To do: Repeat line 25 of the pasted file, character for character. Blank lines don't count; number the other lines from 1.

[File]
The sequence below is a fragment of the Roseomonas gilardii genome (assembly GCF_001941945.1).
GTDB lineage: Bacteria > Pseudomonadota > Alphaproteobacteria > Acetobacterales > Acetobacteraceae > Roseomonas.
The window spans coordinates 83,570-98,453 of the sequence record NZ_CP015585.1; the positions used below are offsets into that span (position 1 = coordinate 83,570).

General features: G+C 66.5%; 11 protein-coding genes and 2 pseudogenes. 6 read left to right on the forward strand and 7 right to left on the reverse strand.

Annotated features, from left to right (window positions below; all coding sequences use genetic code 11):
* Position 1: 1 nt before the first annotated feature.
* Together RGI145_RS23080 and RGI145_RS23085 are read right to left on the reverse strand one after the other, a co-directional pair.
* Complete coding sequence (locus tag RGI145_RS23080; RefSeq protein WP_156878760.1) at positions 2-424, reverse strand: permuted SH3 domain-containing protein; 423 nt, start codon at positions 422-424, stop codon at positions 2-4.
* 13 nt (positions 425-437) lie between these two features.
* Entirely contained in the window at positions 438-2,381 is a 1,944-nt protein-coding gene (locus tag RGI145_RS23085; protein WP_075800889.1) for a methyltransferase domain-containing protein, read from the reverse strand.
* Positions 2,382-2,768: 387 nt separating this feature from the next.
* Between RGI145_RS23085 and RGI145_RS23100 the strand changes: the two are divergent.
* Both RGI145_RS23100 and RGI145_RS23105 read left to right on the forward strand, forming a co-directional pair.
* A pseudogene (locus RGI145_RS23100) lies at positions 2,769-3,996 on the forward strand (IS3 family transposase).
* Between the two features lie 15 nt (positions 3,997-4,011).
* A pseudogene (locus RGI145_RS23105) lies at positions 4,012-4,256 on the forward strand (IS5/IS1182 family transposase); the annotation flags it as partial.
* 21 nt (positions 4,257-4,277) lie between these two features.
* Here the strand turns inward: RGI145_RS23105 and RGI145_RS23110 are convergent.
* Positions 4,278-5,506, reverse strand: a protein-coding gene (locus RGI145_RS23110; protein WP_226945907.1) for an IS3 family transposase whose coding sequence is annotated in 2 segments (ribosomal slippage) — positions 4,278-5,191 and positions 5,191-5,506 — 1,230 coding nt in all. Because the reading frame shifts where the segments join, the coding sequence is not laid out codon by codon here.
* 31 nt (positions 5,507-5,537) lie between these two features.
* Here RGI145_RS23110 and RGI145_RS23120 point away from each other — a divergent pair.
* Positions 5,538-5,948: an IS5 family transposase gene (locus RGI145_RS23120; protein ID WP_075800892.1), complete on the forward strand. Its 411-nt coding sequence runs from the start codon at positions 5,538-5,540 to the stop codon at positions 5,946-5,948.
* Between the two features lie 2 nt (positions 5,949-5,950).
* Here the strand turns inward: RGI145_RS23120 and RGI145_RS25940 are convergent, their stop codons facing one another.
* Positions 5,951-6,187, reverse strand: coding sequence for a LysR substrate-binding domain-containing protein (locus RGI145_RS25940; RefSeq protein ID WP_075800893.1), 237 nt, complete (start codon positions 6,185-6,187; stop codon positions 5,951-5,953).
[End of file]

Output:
* Positions 5,951-6,187, reverse strand: coding sequence for a LysR substrate-binding domain-containing protein (locus RGI145_RS25940; RefSeq protein ID WP_075800893.1), 237 nt, complete (start codon positions 6,185-6,187; stop codon positions 5,951-5,953).